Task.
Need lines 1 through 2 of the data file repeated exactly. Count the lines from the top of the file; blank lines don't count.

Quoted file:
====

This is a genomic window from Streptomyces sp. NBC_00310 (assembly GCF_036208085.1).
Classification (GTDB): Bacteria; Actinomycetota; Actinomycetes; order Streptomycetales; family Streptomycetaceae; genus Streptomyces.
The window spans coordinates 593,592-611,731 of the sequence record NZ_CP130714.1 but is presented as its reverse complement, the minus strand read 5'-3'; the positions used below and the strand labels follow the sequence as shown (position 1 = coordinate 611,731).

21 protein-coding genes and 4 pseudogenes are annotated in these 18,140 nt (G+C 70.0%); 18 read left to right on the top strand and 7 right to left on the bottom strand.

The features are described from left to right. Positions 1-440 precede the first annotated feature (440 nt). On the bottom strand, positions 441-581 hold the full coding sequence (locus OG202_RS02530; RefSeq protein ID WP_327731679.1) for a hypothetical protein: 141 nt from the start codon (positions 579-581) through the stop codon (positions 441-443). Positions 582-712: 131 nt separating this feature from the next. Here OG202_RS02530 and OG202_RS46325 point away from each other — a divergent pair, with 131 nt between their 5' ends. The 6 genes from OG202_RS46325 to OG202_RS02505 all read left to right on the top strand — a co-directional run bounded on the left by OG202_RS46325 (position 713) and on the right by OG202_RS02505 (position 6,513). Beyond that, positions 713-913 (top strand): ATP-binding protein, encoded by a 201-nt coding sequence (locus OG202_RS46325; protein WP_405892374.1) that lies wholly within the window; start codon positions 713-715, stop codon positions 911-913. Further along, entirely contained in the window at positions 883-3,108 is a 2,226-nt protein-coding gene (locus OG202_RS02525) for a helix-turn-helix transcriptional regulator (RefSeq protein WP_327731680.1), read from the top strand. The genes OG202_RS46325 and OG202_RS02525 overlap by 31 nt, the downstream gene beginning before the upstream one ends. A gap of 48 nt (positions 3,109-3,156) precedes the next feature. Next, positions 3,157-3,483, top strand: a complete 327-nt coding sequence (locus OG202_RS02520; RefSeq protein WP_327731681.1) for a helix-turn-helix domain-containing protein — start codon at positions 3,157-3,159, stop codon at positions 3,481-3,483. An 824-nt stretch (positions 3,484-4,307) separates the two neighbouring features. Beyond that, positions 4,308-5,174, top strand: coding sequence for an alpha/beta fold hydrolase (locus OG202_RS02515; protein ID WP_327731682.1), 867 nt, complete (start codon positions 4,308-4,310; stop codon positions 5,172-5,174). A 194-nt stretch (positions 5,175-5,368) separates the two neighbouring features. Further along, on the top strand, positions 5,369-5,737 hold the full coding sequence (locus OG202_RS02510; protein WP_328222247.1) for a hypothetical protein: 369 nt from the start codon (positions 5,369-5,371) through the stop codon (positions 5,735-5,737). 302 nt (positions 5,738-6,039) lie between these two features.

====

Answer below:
This is a genomic window from Streptomyces sp. NBC_00310 (assembly GCF_036208085.1).
Classification (GTDB): Bacteria; Actinomycetota; Actinomycetes; order Streptomycetales; family Streptomycetaceae; genus Streptomyces.